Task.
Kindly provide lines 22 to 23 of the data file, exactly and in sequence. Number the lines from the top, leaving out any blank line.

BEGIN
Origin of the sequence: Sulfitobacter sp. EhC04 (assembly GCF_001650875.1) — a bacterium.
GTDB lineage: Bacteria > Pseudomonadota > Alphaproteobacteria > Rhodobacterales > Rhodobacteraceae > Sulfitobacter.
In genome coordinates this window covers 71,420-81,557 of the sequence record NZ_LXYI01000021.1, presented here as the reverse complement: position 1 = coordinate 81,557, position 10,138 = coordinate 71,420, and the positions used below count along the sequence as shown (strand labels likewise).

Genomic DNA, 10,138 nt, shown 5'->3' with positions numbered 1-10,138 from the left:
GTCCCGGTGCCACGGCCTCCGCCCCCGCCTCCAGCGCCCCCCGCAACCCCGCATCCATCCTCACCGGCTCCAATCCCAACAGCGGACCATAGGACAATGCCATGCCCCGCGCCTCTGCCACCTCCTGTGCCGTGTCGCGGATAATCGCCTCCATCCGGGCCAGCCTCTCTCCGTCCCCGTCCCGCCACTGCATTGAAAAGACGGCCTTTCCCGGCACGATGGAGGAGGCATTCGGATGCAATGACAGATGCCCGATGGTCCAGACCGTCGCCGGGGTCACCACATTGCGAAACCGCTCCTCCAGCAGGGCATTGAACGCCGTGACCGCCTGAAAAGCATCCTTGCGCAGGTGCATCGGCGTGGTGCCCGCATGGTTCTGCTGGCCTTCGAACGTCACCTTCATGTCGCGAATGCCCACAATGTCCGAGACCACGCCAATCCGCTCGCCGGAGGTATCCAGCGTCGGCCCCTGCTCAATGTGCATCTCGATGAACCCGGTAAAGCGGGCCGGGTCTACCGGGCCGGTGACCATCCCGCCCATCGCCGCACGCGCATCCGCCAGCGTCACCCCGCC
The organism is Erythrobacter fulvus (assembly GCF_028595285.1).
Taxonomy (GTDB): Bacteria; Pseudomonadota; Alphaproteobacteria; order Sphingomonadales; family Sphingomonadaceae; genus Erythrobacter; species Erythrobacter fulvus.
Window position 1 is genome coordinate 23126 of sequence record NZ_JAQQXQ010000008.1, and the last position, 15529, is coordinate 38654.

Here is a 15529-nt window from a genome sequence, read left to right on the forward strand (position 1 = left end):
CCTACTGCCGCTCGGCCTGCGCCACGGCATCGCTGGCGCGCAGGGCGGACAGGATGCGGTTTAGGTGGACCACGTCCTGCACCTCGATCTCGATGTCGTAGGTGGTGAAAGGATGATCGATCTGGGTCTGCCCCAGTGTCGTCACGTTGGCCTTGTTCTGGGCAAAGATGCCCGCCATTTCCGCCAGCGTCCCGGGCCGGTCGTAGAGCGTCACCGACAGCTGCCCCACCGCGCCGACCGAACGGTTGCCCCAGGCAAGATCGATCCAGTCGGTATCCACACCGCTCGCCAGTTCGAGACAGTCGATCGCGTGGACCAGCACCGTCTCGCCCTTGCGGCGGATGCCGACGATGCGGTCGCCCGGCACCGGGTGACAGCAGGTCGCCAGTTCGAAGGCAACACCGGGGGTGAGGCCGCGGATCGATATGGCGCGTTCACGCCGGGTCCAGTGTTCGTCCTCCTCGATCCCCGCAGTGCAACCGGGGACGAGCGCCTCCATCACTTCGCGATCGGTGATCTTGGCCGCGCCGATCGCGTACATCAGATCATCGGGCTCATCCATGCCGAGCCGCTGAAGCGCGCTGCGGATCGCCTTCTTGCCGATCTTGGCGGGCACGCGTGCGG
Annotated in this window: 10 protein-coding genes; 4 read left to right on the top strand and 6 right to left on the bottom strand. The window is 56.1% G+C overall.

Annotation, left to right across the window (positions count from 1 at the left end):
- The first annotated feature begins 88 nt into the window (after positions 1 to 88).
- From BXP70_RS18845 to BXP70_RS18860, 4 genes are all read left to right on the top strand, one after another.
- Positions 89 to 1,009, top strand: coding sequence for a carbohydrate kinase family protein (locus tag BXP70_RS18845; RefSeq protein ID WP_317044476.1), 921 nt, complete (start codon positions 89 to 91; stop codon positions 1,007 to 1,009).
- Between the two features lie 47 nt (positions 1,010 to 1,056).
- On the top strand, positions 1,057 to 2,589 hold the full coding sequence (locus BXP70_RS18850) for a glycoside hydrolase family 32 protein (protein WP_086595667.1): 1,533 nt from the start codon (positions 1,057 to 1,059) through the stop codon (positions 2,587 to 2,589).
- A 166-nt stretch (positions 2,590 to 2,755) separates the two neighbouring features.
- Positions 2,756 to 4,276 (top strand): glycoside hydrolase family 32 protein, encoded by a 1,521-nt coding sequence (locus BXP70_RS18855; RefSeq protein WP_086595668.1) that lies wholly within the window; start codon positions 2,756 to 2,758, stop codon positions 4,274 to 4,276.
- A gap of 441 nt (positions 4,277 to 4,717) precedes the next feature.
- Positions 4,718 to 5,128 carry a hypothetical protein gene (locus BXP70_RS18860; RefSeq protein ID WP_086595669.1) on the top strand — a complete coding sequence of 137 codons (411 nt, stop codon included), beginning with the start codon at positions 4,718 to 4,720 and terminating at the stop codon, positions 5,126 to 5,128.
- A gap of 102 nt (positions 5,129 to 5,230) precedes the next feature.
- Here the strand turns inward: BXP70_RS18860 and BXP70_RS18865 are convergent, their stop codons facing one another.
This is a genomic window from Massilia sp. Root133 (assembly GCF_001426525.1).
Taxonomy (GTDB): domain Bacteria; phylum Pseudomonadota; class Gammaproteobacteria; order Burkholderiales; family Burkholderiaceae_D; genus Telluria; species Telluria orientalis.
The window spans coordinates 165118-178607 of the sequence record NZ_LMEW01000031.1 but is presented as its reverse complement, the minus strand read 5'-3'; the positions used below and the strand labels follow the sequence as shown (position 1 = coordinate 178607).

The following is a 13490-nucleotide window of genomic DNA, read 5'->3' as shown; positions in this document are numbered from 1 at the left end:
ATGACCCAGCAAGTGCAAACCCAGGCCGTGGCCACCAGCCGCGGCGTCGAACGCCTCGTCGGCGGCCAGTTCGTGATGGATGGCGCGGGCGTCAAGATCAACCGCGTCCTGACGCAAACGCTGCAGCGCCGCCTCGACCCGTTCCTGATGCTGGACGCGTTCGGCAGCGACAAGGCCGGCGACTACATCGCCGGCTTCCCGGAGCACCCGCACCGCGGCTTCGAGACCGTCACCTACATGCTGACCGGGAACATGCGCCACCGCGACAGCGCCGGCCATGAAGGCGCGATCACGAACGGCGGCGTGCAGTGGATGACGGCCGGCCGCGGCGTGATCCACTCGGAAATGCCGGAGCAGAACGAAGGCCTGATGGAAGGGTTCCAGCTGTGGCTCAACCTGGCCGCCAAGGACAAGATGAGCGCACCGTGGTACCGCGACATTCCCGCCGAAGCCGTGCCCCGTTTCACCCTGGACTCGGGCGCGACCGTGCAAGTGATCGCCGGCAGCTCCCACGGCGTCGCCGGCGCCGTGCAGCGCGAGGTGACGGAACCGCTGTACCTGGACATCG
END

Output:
- A gap of 102 nt (positions 5,129 to 5,230) precedes the next feature.
- Here the strand turns inward: BXP70_RS18860 and BXP70_RS18865 are convergent, their stop codons facing one another.